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COMPARING QUALITY OF LIFE IN ADEQUATELY AND INADEQUATELY OXYGENATED PATIENTS WITH EXERTION WITH VARYING PULMONARY DISEASES: A RETROSPECTIVE REVIEW

      TOPIC: Respiratory Care
      TYPE: Original Investigations
      PURPOSE: The primary aim of this study was to compare the quality of life (QoL) between: 1) adequately oxygenated (SpO2 88% and above) and inadequately oxygenated (SpO2 < 88%) patients with exertion, and 2) patient disease state. A secondary aim attempted to determine the contribution of several patient demographic and 6-minute walk test variables to quality of life as measured by the St. George Respiratory Questionnaire (SGRQ) symptom, activity, life impact, and total scores among patients presenting to a pulmonary rehab program.
      METHODS: All patient charts from Piedmont Pulmonary and Sleep Medicine's pulmonary rehabilitation program from 2013-2017 (n=421), which contained a satisfactorily completed SGRQ and a 6-minute walk test, were retrospectively analyzed. Patients were classified by the following disease states: 1) asthma (n=23), 2) bronchiectasis (n=6), 3) interstitial lung disease (n=58) including patients with idiopathic pulmonary fibrosis, pulmonary fibrosis, sarcoidosis, and cryptogenic organizing pneumonia, 4) primary pulmonary hypertension (n=7), 5) restrictive lung disease (n=4), 6) stage 2 COPD (n=115), 7) stage 3 COPD (n=129), 8) stage 4 COPD (n=49), and 9) other (n=30) which included patients with chronic respiratory failure with hypoxia, lung cancer, structural emphysema, lung transplantation, and dyspnea. Correlation coefficients were calculated between each of the SGRQ categories and patient oxygenation state. Stepwise regression was used to determine the contribution of 6-minute walk test distance, supplemental O2 flowrate, age, gender, pulmonary disease process, highest reported Borg score (dyspnea) with exertion, and nadir SpO2 with exertion to QoL.
      RESULTS: No significant correlations existed between patient oxygenation state (adequately [n=264] or inadequately [n=157]) and the symptom, activity, life impact, or total SGRQ scores. Similarly, no significant correlations were noted between patient disease state and the various SGRQ scores. The main contributors to variation in SGRQ total score were highest reported Borg score (dyspnea), patient age, 6-minute walk test distance, and nadir SpO2 (totaling 25.3% variation) with the highest reported Borg score accounting for the largest variation among these parameters at 14.2%.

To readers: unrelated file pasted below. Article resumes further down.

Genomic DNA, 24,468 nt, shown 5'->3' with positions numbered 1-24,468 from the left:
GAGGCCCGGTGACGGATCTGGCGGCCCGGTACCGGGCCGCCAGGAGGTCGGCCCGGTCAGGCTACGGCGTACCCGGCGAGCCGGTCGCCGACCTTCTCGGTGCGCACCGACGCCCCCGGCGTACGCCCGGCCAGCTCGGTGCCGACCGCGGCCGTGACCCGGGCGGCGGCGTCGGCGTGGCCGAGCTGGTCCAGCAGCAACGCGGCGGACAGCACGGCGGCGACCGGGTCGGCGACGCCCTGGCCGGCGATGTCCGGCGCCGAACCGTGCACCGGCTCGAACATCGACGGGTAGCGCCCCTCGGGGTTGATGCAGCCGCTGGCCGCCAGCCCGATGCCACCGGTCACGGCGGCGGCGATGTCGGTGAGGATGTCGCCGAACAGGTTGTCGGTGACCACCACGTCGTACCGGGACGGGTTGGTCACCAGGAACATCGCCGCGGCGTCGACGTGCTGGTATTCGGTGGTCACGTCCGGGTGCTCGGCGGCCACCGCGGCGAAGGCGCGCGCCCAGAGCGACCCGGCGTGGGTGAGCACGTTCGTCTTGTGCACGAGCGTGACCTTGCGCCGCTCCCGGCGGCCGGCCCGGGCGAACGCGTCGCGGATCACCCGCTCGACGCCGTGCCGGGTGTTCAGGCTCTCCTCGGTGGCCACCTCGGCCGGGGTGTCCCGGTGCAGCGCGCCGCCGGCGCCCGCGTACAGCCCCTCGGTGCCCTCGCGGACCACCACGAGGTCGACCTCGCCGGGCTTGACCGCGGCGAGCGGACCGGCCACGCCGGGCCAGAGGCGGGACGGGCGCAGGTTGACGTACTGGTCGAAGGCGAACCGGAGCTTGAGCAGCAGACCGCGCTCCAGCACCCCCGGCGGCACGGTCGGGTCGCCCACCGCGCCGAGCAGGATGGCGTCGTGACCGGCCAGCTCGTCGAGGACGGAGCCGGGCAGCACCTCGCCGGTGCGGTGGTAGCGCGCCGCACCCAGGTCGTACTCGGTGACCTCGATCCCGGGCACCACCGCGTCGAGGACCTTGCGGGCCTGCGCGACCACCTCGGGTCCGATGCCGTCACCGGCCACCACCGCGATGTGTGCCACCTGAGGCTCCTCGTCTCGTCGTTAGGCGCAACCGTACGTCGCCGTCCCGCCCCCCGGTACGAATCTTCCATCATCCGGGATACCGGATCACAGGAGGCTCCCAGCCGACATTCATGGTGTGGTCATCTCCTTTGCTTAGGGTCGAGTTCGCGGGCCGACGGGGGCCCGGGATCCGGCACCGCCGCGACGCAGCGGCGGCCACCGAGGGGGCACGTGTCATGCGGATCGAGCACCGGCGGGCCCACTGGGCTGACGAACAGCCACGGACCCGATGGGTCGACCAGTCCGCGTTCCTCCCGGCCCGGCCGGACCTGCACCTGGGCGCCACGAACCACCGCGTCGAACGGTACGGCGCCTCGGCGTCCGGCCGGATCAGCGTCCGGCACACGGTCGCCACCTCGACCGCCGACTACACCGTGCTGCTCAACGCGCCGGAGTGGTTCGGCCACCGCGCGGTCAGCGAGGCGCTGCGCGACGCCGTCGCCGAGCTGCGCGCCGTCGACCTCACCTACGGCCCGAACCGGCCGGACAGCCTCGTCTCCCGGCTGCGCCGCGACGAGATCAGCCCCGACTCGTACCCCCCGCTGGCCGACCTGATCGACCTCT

CONCLUSIONS: Neither the adequacy of oxygenation or pulmonary disease state showed significant correlations with either symptom, activity, life impact or total SGRQ scores. The highest reported Borg score (dyspnea) accounts for the largest single contributor to total SGRQ score.
      CLINICAL IMPLICATIONS: Pulmonologists might be better served to emphasize a patient's highest reported Borg score with exertion for those patients who are inadequately oxygenated (and, thus, qualify for supplemental oxygen) when determining what type of oxygen delivery system that patient should use.
      DISCLOSURES: No relevant relationships by Alyssa LaForme Fiss, source=Web Response
      No relevant relationships by Chad Miller, source=Web Response, value=Consulting fee
      Removed 04/27/2021 by Chad Miller, source=Web Response
      No relevant relationships by Chad Miller, source=Web Response, value=Honoraria
      Removed 04/27/2021 by Chad Miller, source=Web Response
      No relevant relationships by Chad Miller, source=Web Response, value=Honoraria
      Removed 04/27/2021 by Chad Miller, source=Web Response
      No relevant relationships by Adam Tahlor, source=Web Response
      No relevant relationships by Timothy Washburn, source=Web Response